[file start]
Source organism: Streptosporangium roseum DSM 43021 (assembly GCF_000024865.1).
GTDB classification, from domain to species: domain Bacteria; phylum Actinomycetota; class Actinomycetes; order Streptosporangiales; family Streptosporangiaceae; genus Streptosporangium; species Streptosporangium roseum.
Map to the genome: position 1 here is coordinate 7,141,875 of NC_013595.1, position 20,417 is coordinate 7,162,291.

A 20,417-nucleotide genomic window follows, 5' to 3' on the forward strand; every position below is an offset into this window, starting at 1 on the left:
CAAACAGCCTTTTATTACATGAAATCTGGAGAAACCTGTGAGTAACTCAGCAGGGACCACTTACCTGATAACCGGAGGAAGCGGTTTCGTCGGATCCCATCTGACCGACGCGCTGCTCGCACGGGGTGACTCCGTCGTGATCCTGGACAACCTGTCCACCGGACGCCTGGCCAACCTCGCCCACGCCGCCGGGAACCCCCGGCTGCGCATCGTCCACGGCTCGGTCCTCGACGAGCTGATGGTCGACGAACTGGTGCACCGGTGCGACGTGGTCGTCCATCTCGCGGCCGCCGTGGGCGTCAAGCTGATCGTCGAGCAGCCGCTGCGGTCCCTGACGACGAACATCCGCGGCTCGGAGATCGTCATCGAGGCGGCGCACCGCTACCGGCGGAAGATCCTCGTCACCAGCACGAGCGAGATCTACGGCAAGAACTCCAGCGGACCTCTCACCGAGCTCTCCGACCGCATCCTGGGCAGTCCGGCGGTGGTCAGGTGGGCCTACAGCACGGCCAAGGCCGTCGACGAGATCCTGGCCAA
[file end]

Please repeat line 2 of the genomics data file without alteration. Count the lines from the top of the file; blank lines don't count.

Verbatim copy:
GTDB classification, from domain to species: domain Bacteria; phylum Actinomycetota; class Actinomycetes; order Streptosporangiales; family Streptosporangiaceae; genus Streptosporangium; species Streptosporangium roseum.